2) nothing is permissible unless actually licensed by law.

He said many European countries we think of as free countries don't actually fit the legal bill.

He gave the example of France, as epitomized by Peter Sellers as Jacques Clouseau getting continually arrested for not having a license for his monkey, baloon selling, whatever...

He claimed that France didn't qualify as a "free country" under its legal system.

My dad wasn't a lawyer.

I can't find any supporting citations.

But perhaps it does have a specific legal meaning.
posted by blue_wardrobe at 9:36 AM on October 26, 2007

Not quite answering the question, but I don't think I've ever heard the expression used even within the US with the second meaning you have listed (outside of that one joke on The Simpsons, obviously).
posted by mjgrady at 10:01 AM on October 26, 2007

blue_wardrobe: is it your father's contention that French law consists not of a list of things you can't do, but of a list of those things you can do?

You do understand that this list would be infinite?
posted by creasy boy at 10:02 AM on October 26, 2007

Canada: Yes.

(It seems to me that all those examples are the same, though. #2 and #3 are just ironic uses of #1.)
posted by Reggie Digest at 10:06 AM on October 26, 2007

Australia - yes
posted by jannw at 10:07 AM on October 26, 2007

My French is wanting but "c'est un pays libre" comes up 24,000 times and it seems to be a throw-away phrase used at the beginning or end of a sentence, i.e. not just used in actual political discourse.
posted by creasy boy at 10:08 AM on October 26, 2007

@creasy boy: yes, my Dad's contention was that under French law, only that which was permitted by law guaranteed you legal protection.

Yes, such a list would be infinited, but he contended that while you *could* do other things, you would be at legal risk (criminally).

Rather like the risk of being subjected to a civil suit in our system, but for criminal aspects too.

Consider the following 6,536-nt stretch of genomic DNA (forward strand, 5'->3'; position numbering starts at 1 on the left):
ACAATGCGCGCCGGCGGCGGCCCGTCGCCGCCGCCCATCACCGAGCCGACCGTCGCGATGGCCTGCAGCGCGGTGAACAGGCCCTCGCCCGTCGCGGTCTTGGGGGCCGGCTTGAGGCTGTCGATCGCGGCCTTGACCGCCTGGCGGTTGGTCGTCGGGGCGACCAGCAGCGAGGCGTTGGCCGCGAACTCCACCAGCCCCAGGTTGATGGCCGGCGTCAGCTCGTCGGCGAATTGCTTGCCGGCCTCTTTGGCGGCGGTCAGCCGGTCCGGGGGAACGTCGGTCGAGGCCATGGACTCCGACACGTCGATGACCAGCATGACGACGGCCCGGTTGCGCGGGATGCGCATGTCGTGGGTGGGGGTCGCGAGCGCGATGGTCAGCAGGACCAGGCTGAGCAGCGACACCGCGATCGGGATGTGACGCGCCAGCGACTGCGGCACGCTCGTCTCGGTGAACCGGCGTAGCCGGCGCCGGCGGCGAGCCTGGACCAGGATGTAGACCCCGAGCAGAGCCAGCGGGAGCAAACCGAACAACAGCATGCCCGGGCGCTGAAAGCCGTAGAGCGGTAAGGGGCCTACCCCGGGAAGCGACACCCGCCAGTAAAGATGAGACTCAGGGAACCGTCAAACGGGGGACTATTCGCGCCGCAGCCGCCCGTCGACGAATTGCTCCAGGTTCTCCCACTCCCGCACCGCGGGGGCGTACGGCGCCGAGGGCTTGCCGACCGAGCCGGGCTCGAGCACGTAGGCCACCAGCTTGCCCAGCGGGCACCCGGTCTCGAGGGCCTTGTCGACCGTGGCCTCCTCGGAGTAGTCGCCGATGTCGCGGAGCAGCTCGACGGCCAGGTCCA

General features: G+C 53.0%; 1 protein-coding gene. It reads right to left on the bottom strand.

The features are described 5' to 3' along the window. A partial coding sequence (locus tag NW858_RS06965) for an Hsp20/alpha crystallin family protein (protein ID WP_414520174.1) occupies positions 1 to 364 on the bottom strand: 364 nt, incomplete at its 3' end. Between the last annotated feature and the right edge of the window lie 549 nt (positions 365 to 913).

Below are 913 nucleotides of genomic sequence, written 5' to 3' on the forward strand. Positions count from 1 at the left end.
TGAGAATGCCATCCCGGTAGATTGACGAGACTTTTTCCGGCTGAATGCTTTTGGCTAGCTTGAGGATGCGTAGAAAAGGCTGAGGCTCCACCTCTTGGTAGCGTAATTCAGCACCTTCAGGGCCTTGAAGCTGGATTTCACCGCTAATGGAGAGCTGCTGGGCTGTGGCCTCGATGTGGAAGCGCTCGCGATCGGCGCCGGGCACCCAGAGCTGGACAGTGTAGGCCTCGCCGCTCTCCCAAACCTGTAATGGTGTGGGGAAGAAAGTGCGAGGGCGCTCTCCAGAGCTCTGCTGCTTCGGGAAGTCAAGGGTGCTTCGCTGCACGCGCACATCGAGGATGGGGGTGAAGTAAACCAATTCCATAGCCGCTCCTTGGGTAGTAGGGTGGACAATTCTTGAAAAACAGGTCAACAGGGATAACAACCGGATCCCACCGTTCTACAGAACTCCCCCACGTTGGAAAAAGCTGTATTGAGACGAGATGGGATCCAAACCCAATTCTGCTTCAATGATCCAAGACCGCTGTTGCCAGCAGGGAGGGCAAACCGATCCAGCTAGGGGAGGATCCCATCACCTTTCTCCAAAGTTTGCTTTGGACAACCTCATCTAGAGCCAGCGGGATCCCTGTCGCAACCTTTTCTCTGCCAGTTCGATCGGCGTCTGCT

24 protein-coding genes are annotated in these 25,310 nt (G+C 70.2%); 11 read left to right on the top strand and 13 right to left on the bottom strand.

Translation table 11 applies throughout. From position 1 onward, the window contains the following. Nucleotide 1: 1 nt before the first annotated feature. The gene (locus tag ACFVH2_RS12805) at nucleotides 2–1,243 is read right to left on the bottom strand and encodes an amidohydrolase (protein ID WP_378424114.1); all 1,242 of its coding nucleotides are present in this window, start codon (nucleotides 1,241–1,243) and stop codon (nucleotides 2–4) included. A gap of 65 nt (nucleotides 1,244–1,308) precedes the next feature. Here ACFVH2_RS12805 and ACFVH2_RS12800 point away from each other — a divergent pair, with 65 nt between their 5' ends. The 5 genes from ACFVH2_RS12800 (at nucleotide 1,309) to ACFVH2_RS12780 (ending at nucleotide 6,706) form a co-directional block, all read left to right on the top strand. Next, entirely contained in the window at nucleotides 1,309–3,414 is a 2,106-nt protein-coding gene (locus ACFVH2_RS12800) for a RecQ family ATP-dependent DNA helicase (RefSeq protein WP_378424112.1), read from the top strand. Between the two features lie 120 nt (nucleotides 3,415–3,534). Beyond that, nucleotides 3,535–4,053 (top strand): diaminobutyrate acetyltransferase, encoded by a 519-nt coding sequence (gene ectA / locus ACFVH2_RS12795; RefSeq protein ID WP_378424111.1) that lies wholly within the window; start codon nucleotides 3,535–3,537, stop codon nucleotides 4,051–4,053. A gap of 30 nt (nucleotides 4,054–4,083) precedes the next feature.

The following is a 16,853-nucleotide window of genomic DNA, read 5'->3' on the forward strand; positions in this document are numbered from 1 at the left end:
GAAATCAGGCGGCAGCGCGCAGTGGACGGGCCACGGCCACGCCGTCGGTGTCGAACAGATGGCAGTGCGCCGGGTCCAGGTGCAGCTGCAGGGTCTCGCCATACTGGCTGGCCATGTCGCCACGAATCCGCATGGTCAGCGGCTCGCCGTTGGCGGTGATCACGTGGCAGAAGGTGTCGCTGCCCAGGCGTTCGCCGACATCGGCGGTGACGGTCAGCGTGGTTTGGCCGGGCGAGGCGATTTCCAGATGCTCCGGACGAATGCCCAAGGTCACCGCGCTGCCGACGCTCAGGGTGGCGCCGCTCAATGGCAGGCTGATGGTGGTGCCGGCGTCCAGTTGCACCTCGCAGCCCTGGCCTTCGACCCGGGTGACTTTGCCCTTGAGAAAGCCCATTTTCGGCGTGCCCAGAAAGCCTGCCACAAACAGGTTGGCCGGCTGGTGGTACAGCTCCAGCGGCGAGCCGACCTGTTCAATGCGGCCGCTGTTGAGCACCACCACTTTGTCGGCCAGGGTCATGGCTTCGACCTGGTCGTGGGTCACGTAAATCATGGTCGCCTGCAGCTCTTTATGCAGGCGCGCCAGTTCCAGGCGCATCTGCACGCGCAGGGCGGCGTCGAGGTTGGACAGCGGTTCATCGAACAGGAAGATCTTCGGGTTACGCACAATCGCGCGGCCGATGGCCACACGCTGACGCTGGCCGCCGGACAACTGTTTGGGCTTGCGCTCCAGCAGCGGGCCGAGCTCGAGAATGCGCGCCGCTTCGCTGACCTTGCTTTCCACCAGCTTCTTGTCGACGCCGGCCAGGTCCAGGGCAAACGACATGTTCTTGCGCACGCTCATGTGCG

I'm not saying he was right. The conversation was 25 years ago or so. I may have misremembered some of it, but if this concept rings a bell or two, I'd be interested to know more.
posted by blue_wardrobe at 10:11 AM on October 26, 2007

Funny, I haven't heard anyone use that term in the United Sates in years.
posted by mullingitover at 10:15 AM on October 26, 2007 [2 favorites]

it's funny, in the US you have the phrase, "Life, Liberty and the Persuit of Happiness" to sum up the right of a free man in America.

in Canada, we have, "Peace, Order and Good Government."

in the US, you have the first ammendment.

in Canada, there are prohibitions on certain forms of speech.

so, when a Canadian says, "it's a free country," they're (unintentionally) referring to a different kind of freedom.
posted by klanawa at 10:31 AM on October 26, 2007 [1 favorite]

Agreeing with everyone else that "2. To say that an impossible goal can be achieved" is not actually used.
posted by languagehat at 11:53 AM on October 26, 2007

blue_wardrobe: perhaps your dad was thinking of inquisitorial justice systems, like France's, wherein judges can collude with criminal investigations? Because this is very un-Magna-Carta-ish, it's often reduced too far to "Guilty until proven innocent."
posted by jbrjake at 12:17 PM on October 26, 2007

I wonder if my personal use of #2 is shaped by the Simpsons, because I can personally imagine saying:

"Hey, I'm going to run a marathon next week [even though I'm out of breath when climbing stairs.]"
"Hey, it's a free country," says my skeptical girlfriend.

And I'm not sure if this use on AskMe fits my #2 definition, or maybe I'm trying too hard. I imagine the phrase as being sarcastic, when zpousman seems to be sincere in that quote.

But even the 'hat disagrees, so maybe it's just me. Thanks for the answers so far everyone, I would have never thought it exists in other languages.
posted by ALongDecember at 12:35 PM on October 26, 2007

I disagree with your taxonomy of senses of the phrase. (I think using Simpsons quotes for this is dicey because such quotes are designed specifically to tweak parts of the normal usage.)